NSW Government

Largest solar farm in NSW gets planning approval despite “nuclear meltdown” fears

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The largest solar farm in New South Wales – the 300MW (AC) Walla Walla project north of Albury – won approval from the state’s planning commission on Friday, co-incidentally the day that the state’s new Renewable Infrastructure Roadmap came into force.,

The $400 million Walla Walla solar farm is being developed by the Saudi-owned FRV Services Australia, which keeps adding to its portfolio despite unconfirmed reports that its operating portfolio has been put up for sale, or is at least testing the market.

FRV says Walla Walla will be the company’s fifth solar development project in NSW (including the Goonumbla solar farm pictured above) –  and its ninth in Australia. It will be the biggest in the state, although at 300MW it will likely be overtaken by other solar projects in coming years.

The project – located about 5kms north east of the locality of the same name – attracted opposition from some local residents, and the Greater Hume shire council, which led to its referral to the Independent Planning Commission.

The objections included the displacement of prime agricultural land, a potential “heat island” effect, biodiversity impacts, visual impacts on the surrounding landscape, and socio-economic impacts.

Colin Kane, the director of environment planning for Greater Hume Council, also expressed concern about battery storage at other nearby solar projects, which he told the IPC “can melt down like a nuclear reactor if they get too hot” and present problems for the largely volunteer local firefighting resources.

Other objections spokes of the risk of “heat and glare” that would be detrimental to humans and animals, the risk of burned wings on birds, and the use of toxic chemicals in solar panels. Most, however, centred on the use of productive farming land and visual amenity. Some objectors said solar panels are fine on rooftops, but not in paddocks.

Walla Walla is one of a number of solar farms proposed for the region, the others being Green Switch’s 120MW Jindera, Trina Solar’s 200MW Glenellen and Neoen’s 350MW Culcairn solar and battery project, just up the road from Walla Walla.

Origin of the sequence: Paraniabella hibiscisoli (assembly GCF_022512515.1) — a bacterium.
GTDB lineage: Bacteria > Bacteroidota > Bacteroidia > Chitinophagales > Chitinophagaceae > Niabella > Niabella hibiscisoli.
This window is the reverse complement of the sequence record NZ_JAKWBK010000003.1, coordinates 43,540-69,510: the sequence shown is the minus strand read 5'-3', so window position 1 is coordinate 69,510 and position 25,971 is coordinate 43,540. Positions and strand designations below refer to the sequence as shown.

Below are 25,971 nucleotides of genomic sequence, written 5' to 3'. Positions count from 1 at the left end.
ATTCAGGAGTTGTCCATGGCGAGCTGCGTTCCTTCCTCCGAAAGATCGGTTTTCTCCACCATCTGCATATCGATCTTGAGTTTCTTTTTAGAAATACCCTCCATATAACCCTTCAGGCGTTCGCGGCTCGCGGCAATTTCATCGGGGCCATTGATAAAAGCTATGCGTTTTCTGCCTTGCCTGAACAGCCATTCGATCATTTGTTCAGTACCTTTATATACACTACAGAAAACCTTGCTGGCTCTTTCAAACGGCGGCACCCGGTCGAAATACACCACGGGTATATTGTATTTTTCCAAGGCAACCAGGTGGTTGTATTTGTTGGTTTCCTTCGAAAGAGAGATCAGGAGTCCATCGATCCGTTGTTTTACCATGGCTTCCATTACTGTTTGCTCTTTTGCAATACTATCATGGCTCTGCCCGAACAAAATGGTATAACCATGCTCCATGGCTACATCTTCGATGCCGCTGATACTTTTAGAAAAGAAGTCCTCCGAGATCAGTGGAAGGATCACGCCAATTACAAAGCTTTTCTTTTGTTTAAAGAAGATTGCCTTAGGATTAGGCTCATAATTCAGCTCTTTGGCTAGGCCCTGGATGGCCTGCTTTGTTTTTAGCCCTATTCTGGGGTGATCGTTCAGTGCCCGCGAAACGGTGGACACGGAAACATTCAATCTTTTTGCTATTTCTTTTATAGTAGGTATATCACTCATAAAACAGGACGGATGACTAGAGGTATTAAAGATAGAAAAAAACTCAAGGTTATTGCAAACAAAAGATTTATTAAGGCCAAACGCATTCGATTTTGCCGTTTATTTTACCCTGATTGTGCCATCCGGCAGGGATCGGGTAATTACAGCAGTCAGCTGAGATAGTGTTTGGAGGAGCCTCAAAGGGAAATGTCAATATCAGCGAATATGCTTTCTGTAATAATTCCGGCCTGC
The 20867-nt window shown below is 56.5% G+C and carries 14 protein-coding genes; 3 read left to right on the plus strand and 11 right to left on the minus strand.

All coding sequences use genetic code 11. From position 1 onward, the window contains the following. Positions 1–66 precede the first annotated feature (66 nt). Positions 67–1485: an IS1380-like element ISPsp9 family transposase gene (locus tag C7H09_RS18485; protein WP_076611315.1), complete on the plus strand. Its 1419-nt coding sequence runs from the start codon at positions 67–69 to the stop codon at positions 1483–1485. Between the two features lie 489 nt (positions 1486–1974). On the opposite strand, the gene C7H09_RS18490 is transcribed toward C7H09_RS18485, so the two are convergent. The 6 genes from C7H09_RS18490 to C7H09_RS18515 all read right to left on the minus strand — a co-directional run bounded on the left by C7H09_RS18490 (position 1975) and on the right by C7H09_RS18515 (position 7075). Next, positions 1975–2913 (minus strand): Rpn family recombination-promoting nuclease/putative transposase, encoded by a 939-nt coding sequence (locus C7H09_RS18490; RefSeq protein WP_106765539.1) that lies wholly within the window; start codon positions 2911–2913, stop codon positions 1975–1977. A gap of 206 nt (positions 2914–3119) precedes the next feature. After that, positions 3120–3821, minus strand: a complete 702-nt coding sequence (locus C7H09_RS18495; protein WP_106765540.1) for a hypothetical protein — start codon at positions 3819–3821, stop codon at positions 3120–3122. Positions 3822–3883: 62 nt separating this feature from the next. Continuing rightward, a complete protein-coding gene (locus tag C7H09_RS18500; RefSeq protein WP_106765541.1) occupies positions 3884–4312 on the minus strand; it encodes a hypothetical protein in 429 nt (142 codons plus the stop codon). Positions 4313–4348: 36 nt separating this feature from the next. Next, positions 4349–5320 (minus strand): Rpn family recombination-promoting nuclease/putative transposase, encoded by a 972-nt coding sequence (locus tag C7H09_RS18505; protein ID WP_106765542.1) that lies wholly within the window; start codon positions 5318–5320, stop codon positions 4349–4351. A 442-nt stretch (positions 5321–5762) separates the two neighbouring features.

“After carefully considering all the evidence and weighing the community’s views, the Commission has … granted development consent for the solar farm, subject to conditions,” the IPC said in a statement. This includes completing a site rehabilitation program prior to the cessation of activities at the site.

The IPC decision was delivered on the same day as the NSW renewable roadmap came into force, having been passed earlier in the week in parliament after more than 30 continuous hours of debate. It will lead to the creation of renewable energy zones and up to $32 billion of new wind, solar and storage projects over the next decade.

FRV says the project will create around 250 construction jobs and will lift investment in local services such as fencing, civil works, land management, hospitality and accommodation. The estimated capital value of the project – $400 million – is 2.5 times more than the current annual construction output of the Riverina region.

“Walla Walla Solar Farm is a State Significant project by definition and we are very pleased we will now be able to proceed to private financing and construction given its potential to help NSW deliver quality new renewable energy infrastructure and transition away from fossil fuels,” the head of FRV Australia Carlo Frigerio said in a statement.

Frigerio acknowledged that while there had been opposition to the solar farm from some neighbours, broader community support for renewable energy projects was strong.

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